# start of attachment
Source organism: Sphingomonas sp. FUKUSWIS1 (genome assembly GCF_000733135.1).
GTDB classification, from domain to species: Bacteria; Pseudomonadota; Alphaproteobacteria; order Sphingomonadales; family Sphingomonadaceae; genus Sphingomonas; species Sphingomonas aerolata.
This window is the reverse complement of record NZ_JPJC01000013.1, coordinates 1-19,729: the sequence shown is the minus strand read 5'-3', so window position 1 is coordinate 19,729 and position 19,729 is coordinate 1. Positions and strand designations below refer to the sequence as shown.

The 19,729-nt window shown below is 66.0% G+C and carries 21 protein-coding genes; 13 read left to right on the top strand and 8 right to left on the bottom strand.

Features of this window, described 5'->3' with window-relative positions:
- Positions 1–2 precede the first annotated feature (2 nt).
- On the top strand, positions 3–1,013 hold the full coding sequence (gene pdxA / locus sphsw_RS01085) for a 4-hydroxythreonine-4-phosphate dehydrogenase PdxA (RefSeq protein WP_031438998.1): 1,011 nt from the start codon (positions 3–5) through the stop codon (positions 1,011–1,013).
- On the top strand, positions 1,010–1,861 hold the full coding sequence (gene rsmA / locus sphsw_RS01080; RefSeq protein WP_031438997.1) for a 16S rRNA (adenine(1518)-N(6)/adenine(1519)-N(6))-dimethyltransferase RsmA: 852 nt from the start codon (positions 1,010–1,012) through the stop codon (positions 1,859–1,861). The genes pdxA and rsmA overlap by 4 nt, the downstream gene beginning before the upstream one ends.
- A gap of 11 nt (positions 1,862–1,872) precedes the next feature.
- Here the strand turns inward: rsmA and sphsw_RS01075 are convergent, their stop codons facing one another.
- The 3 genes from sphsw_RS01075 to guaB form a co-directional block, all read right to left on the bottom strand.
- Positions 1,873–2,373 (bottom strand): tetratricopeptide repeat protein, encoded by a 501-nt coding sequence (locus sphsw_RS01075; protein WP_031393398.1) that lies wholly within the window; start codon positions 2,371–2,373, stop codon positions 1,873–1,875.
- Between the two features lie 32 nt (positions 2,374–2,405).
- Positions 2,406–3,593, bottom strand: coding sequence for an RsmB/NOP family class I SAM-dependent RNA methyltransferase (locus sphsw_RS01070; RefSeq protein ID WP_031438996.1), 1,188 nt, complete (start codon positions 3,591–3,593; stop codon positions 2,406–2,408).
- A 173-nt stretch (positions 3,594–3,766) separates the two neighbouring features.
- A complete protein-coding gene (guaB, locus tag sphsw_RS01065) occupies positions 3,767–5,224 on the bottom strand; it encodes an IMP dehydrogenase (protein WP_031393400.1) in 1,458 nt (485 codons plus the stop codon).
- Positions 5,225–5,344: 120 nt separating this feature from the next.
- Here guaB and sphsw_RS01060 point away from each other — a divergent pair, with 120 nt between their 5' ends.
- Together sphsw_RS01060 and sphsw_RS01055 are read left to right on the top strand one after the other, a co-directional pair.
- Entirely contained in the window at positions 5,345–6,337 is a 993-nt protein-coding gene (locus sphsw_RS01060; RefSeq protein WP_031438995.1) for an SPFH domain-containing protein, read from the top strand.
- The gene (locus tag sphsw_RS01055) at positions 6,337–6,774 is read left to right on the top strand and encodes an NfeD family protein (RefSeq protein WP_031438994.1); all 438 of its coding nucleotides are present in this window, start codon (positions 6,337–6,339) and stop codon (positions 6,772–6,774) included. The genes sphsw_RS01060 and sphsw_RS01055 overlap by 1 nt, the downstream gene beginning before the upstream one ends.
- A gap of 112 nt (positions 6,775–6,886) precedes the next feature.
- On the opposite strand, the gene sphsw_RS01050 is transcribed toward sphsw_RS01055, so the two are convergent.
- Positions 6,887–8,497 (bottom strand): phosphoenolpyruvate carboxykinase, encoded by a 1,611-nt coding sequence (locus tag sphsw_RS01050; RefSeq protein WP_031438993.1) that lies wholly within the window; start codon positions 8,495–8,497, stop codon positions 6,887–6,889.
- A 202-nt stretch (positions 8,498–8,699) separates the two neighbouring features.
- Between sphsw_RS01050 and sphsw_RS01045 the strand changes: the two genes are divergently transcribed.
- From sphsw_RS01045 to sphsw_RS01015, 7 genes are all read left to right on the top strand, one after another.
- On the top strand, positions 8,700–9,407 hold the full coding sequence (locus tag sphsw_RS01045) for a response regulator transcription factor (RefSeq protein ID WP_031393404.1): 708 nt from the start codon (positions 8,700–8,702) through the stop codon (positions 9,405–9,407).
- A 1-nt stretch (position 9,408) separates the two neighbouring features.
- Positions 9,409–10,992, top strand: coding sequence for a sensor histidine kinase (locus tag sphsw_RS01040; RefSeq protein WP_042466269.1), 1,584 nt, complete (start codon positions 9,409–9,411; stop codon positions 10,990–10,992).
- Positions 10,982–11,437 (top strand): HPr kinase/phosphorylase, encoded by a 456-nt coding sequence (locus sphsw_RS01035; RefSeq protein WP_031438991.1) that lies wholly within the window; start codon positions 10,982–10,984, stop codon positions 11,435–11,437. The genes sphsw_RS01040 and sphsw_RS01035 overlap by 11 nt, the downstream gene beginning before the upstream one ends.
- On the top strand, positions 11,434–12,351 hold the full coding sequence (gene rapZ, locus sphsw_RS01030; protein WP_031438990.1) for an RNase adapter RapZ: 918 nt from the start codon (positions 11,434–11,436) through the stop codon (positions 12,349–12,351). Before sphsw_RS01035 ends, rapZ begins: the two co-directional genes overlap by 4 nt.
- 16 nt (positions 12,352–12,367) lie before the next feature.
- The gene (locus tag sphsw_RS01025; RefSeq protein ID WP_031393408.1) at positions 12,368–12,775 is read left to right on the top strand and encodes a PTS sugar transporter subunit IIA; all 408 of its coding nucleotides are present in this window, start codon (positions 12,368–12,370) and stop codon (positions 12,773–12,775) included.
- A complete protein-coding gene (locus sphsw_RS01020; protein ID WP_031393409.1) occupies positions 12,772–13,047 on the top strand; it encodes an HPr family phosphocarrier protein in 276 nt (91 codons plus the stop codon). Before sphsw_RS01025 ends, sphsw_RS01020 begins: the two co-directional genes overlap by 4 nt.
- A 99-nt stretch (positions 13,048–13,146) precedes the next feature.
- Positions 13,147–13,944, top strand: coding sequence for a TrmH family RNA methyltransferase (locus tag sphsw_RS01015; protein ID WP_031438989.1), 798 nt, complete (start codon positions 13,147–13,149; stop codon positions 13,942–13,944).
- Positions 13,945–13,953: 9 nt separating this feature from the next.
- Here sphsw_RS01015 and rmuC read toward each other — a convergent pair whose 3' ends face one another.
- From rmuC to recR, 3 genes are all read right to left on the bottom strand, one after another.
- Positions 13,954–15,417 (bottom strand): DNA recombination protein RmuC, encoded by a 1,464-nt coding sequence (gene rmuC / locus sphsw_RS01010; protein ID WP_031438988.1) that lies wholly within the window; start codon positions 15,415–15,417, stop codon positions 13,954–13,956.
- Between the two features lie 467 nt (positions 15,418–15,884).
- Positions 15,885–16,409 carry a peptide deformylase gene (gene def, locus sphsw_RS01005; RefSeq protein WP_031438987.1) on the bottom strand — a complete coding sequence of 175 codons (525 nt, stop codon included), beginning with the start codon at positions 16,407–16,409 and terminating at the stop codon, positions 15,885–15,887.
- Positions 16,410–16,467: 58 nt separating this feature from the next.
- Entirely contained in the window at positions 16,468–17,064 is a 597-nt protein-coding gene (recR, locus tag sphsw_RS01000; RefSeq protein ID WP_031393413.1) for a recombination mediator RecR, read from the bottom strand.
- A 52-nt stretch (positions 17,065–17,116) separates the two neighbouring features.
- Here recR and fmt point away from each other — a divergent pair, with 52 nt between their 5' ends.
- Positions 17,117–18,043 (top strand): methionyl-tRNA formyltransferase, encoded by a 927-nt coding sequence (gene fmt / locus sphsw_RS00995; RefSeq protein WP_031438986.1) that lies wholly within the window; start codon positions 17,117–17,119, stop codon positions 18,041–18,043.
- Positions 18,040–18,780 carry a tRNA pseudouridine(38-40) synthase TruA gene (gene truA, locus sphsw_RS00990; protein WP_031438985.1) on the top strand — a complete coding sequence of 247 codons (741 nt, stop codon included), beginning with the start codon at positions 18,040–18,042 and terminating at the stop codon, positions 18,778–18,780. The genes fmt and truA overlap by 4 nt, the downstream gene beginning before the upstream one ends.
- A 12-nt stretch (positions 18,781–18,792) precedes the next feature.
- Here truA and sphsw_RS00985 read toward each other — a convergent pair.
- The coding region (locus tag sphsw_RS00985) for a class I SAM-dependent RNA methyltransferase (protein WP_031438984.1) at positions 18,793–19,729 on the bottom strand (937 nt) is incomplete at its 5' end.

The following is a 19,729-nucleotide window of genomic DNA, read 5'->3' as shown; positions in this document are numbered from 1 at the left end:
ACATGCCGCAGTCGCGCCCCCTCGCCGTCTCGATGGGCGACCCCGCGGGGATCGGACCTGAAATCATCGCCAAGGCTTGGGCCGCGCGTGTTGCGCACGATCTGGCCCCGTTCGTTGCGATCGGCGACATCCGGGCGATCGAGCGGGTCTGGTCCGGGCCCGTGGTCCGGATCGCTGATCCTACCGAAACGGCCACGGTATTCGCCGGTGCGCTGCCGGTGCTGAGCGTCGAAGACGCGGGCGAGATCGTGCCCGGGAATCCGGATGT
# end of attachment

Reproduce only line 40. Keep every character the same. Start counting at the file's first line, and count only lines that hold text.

- From rmuC to recR, 3 genes are all read right to left on the bottom strand, one after another.